Summary: Once thought to be unbreakable, the speed of light as set by the laws of physics has been exceeded in two recent experiments, according to a New York Times news report.
Once thought to be unbreakable, the speed of light as set by the laws of physics has been exceeded in two recent experiments, according to a New York Times news report. The speed of light in a vacuum, or empty space, is 186,000 miles per second. Exceeding this speed jeopardizes the entire theory of relativity, which rests on the idea that light speed is the universal limit to how fast anything can travel.
Scientists have found ways to break that speed limit. In one experiment performed by researchers at the NEC Research Institute in Princeton, N.J., a pulse of light was sent through a transparent chamber filled with specially prepared cesium gas and was pushed to travel at speeds of 300 times the normal speed of light. The light travels so fast that the main part of the light pulse exits the chamber even before it enters. Theoretically, this means that you could see a moment in time before it actually takes place.
Researchers at the NEC declined to comment on the experiment while it is under review by Nature, a weekly peer-reviewed science journal. However, Kazuko Anderson, a spokesperson with the NEC in New York, confirmed the accuracy of the New York Times report.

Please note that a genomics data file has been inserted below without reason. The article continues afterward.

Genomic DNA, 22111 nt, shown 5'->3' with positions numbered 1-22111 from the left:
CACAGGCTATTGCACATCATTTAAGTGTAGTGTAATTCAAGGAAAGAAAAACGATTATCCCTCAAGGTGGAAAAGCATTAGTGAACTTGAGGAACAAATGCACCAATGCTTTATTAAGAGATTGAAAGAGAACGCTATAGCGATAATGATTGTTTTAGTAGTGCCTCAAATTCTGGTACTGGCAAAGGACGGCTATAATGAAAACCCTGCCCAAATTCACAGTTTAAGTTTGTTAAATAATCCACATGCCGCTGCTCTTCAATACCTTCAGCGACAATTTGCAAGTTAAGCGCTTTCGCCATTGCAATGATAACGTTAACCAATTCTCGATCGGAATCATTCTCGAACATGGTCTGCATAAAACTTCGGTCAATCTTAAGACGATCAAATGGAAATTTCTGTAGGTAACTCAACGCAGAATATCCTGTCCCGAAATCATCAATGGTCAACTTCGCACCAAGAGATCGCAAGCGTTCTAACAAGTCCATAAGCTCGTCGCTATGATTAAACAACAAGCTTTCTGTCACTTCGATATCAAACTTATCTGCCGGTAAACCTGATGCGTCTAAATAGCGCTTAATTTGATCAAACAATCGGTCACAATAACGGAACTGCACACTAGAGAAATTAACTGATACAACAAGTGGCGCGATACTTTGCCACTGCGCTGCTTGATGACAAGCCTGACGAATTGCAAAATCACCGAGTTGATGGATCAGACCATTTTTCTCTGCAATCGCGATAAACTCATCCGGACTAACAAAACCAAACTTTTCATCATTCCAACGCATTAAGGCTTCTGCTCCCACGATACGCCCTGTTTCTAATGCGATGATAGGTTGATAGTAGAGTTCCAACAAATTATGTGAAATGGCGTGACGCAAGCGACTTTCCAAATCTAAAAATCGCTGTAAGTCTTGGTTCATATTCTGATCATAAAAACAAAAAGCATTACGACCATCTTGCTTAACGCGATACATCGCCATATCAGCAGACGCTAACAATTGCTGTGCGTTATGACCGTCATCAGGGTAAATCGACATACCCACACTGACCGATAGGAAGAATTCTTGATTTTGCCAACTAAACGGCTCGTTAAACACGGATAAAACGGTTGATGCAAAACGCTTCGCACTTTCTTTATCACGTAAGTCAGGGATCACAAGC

In a second superluminal study, published in the May 22 issue of Physical Review Letters, scientists at the Italian National Research Council of Florence shone light beams at a curved mirror. The mirror then shot the beams back at the instrument that measured the rays' speeds. The beam coming from the center of the mirror was measured at 5 percent to 7 percent faster than light speed. The authors said this effect only works over relatively short distances, such as the one meter used by the Italian researchers.
Exceeding the speed of light may have future implications for space travel and computer chips, but for now scientists are uncertain about the practical use of this discovery. Neither experiment was able to use a light beam to carry any information or prove that an object of any weight would be able to travel beyond light speed.